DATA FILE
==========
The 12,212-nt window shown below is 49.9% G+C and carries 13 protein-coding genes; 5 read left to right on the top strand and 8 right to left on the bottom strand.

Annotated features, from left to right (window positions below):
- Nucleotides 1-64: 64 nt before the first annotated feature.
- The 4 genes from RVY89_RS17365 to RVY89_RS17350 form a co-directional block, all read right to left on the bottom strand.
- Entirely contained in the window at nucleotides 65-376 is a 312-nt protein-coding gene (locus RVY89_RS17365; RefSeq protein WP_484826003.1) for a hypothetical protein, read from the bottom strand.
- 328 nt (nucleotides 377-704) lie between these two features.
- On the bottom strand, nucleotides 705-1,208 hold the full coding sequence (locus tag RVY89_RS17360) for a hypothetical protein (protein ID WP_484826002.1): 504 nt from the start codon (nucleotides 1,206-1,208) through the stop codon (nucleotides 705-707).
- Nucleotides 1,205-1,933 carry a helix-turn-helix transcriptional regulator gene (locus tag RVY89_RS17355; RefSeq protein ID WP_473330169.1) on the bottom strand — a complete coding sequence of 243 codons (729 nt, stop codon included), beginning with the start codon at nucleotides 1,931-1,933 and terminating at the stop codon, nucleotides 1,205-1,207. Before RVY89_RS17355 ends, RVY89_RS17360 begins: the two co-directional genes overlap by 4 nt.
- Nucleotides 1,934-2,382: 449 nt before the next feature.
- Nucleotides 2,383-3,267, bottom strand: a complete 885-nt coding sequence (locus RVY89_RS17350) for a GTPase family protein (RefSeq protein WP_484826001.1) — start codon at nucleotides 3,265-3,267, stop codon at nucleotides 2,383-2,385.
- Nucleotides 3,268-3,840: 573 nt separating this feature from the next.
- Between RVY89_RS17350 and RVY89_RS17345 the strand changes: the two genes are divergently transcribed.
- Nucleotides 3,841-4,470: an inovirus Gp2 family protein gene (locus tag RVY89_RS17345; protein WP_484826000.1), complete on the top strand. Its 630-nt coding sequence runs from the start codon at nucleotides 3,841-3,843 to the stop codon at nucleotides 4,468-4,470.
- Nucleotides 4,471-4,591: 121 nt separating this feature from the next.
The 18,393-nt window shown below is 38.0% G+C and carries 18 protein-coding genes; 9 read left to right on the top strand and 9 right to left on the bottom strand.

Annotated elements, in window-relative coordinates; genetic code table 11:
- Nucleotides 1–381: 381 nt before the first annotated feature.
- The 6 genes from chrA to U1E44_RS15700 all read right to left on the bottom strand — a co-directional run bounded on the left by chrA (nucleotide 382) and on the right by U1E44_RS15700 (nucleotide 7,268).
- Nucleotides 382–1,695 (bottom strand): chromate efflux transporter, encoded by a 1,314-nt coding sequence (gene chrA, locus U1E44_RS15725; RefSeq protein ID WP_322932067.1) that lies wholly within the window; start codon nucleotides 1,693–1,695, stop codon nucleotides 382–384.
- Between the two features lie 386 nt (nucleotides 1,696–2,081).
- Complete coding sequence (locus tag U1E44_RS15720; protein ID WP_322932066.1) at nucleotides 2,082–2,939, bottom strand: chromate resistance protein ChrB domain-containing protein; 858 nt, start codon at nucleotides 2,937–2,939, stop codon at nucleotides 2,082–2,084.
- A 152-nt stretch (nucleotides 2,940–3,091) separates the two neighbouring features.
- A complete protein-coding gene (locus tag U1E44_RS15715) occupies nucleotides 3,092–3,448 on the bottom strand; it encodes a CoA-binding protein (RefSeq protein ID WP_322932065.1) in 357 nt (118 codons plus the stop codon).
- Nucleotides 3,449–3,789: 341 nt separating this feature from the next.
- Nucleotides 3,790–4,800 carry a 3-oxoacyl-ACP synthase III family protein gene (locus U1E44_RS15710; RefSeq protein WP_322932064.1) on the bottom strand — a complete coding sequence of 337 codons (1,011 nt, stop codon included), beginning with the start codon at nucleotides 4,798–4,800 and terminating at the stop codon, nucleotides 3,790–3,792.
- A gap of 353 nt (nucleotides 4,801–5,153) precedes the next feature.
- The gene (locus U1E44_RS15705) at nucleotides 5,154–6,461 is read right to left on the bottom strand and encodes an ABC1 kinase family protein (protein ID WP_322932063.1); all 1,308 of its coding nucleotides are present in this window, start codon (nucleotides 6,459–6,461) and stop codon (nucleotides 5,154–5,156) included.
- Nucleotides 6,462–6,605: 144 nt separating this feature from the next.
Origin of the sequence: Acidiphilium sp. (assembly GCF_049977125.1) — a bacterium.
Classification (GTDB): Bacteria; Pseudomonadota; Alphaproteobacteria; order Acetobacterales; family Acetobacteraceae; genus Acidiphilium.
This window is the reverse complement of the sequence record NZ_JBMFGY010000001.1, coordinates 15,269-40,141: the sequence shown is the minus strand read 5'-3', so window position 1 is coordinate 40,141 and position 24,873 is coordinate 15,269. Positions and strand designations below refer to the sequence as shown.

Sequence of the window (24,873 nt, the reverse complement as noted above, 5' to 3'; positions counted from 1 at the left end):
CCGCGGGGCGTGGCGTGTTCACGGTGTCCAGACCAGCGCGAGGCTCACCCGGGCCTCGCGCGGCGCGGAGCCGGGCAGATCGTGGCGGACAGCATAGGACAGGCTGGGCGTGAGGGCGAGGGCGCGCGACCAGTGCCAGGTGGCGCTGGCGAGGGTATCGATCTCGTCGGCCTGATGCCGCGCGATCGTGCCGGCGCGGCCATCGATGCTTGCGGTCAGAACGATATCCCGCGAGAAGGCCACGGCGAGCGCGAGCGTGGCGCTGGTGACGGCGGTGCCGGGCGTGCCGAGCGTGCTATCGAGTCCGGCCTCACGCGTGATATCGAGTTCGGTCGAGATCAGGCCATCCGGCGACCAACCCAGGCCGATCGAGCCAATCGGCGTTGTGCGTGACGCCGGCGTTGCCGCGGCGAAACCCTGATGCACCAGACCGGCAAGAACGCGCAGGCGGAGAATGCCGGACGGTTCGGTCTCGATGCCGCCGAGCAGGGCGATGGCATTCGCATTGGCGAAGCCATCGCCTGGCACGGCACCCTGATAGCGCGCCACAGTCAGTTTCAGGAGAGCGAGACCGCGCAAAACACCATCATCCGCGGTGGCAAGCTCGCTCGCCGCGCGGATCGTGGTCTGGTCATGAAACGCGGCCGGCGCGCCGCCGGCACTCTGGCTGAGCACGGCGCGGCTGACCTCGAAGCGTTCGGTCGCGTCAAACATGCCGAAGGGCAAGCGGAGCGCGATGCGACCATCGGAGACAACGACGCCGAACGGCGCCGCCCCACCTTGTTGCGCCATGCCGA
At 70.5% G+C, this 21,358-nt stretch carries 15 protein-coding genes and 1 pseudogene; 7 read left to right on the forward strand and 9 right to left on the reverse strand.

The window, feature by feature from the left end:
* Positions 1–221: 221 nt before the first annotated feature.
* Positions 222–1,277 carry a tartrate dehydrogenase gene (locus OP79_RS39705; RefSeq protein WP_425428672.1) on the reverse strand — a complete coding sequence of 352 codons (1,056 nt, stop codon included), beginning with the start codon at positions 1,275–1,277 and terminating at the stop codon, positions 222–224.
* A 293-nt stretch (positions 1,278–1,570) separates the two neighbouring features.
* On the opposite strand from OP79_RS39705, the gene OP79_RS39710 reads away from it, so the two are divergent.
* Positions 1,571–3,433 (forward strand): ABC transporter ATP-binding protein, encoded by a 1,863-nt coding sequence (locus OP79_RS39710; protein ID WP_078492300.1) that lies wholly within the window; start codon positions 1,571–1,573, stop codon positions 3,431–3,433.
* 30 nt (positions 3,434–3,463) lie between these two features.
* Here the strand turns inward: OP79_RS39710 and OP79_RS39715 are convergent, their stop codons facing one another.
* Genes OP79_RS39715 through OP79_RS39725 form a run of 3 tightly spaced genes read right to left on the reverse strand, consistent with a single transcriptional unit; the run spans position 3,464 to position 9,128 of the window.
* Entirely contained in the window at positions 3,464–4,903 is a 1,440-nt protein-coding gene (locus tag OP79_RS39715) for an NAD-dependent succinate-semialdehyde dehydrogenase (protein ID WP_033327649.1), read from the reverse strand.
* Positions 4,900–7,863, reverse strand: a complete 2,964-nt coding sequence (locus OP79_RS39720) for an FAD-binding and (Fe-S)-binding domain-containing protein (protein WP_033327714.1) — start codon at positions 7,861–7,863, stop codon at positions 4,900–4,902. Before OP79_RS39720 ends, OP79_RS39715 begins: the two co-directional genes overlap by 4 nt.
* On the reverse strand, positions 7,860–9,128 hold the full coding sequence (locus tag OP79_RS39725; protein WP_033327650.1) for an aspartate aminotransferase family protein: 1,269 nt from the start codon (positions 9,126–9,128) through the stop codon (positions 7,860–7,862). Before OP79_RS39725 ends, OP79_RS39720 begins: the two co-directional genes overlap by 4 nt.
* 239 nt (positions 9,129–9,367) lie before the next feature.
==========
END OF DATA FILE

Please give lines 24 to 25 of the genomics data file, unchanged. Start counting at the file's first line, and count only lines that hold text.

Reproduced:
- Nucleotides 3,449–3,789: 341 nt separating this feature from the next.
- Nucleotides 3,790–4,800 carry a 3-oxoacyl-ACP synthase III family protein gene (locus U1E44_RS15710; RefSeq protein WP_322932064.1) on the bottom strand — a complete coding sequence of 337 codons (1,011 nt, stop codon included), beginning with the start codon at nucleotides 4,798–4,800 and terminating at the stop codon, nucleotides 3,790–3,792.